The story blamed Sutton Coldfield’s two year wait on a nation-wide wheelie bin shortage. However, I have since been advised that all of Birmingham’s bins were originally contracted for production and delivery, and the Council has not been impacted by a reported national shortage.
Birmingham city council’s wheelie bin program is the largest in the UK and the Council is operating as fast as it can, while ensuring a smooth and successful transition to the new service. Council’s a fraction of the size of Birmingham have taken far longer.
A spokesperson for Birmingham Newsroom said “Our approach to the roll-out has been to do this on a phased basis to minimise the risks associated with a "big bang" method. This is a recognised project management technique used across the public and private sector.”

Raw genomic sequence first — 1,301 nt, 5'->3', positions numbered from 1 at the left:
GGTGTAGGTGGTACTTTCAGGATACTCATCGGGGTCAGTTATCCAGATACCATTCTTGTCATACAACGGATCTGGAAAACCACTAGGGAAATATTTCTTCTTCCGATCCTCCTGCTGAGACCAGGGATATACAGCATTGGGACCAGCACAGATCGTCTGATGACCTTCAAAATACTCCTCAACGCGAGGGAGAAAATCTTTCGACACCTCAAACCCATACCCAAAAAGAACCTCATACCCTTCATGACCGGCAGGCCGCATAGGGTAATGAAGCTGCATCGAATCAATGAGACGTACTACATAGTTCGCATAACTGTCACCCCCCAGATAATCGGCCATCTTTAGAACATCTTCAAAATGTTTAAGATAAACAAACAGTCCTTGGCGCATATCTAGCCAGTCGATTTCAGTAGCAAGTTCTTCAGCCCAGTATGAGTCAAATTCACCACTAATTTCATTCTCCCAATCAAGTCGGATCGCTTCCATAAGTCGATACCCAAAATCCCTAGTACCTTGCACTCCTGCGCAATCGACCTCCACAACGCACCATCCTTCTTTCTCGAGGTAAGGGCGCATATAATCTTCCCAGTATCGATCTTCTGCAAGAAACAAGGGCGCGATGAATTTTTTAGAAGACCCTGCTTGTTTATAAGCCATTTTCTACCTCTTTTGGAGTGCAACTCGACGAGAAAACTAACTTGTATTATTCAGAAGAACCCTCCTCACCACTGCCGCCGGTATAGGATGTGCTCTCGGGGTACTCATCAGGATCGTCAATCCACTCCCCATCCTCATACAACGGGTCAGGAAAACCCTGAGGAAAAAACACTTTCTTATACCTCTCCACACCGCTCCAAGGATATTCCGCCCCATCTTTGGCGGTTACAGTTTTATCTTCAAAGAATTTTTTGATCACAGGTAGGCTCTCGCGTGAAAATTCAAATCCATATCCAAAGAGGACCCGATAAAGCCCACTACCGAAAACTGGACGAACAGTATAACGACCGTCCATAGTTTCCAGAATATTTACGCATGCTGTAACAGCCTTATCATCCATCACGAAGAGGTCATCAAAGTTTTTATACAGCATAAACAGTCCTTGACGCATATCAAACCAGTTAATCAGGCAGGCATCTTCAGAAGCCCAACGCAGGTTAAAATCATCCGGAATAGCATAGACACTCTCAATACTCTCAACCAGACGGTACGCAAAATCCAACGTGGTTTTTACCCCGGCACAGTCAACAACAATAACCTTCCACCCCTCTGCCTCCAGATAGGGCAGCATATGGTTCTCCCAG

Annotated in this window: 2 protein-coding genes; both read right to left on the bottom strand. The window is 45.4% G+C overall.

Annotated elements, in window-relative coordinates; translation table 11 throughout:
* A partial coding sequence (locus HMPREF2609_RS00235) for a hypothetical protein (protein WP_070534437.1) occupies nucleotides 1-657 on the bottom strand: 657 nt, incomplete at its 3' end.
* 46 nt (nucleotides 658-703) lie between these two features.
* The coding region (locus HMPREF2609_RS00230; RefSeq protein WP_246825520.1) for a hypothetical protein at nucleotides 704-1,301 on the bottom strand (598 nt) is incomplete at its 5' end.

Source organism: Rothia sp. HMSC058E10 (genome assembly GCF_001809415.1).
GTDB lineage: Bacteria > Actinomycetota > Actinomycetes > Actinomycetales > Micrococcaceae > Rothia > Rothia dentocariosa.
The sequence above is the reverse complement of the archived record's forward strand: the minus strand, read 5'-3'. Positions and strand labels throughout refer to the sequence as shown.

“The roll-out order has been chosen on the basis of which areas produce the most ‘black bag’ waste, the lowest levels of recycling, the highest incidence of litter and therefore the highest level of current cost for the service.” said the spokesperson.
The new refuse and recycling service will help the Council realise its recycling target rate of 50% by 2020, rising to 60% by 2026. During 2012/2013, the city’s rate was 32.31%.
It will also make the streets and city a much cleaner place to live by reducing litter spillage from ripped bags and vermin problems.
Sutton Coldfield’s recycling and general waste bins are scheduled for delivery, to households, from Spring 2015 onwards.